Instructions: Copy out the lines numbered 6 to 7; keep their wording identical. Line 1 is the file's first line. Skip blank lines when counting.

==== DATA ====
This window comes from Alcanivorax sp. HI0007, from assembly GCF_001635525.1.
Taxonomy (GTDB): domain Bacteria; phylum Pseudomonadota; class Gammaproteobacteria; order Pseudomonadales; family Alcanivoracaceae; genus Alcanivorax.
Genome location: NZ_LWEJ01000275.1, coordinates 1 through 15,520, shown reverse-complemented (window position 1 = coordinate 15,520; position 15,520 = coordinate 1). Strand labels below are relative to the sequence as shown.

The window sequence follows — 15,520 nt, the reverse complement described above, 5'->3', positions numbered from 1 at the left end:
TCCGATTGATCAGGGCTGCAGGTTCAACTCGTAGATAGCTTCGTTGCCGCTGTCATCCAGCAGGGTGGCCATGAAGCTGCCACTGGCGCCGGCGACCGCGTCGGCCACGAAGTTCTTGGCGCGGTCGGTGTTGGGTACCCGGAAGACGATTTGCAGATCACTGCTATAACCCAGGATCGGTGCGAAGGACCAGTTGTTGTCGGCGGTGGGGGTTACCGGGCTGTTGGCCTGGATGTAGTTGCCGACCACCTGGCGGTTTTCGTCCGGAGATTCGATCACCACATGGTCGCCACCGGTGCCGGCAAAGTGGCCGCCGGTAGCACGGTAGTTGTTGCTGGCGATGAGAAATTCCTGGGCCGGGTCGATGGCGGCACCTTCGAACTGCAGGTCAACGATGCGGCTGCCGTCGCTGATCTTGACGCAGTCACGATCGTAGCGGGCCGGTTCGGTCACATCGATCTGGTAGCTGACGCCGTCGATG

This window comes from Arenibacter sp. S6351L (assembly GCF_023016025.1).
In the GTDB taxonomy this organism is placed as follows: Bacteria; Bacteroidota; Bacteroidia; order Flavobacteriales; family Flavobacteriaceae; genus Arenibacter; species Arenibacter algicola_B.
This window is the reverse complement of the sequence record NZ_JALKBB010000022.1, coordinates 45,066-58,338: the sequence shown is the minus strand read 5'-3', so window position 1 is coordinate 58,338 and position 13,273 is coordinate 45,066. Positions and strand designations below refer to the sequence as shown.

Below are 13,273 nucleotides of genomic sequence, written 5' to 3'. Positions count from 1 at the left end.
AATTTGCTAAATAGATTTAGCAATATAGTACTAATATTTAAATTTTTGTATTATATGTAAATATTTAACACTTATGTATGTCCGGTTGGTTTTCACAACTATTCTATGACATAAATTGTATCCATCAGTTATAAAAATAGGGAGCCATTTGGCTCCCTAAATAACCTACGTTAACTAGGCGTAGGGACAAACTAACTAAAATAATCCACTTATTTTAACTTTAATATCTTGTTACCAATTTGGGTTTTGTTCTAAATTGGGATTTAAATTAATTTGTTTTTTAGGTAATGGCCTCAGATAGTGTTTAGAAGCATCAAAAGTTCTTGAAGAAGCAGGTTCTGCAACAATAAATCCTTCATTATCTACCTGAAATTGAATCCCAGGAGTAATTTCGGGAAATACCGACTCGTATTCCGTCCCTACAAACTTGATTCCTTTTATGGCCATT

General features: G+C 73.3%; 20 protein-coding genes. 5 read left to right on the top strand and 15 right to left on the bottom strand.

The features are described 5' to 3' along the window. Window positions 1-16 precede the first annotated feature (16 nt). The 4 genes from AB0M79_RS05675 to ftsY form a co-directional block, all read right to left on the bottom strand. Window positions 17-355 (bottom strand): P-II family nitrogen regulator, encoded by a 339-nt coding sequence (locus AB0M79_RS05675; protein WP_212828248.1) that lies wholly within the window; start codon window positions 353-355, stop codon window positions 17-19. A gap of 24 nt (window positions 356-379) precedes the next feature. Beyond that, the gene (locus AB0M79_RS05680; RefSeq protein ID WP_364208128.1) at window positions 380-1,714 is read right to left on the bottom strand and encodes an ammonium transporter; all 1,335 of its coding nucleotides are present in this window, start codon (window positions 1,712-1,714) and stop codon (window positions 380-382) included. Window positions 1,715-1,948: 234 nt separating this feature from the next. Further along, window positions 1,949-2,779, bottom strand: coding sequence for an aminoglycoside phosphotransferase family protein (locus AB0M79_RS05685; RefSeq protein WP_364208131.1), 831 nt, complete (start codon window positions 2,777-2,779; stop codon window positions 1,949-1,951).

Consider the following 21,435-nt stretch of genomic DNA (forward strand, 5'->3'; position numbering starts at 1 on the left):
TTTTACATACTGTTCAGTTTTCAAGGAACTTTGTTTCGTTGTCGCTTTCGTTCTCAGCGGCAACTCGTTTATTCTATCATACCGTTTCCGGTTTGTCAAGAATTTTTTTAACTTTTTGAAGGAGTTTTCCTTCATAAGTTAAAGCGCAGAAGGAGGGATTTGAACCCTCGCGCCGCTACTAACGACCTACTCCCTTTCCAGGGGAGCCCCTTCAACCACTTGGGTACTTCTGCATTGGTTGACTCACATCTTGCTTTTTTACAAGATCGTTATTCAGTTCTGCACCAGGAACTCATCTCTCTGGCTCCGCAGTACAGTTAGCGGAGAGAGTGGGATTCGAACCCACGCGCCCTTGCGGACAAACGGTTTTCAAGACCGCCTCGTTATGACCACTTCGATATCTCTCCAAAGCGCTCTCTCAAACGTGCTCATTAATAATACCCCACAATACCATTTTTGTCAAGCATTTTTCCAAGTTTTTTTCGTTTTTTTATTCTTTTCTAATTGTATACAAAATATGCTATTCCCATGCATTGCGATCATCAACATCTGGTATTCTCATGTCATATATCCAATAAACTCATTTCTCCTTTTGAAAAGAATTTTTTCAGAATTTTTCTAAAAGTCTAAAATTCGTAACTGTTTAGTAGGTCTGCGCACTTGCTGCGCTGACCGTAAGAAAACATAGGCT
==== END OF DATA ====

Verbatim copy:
This window comes from Arenibacter sp. S6351L (assembly GCF_023016025.1).
In the GTDB taxonomy this organism is placed as follows: Bacteria; Bacteroidota; Bacteroidia; order Flavobacteriales; family Flavobacteriaceae; genus Arenibacter; species Arenibacter algicola_B.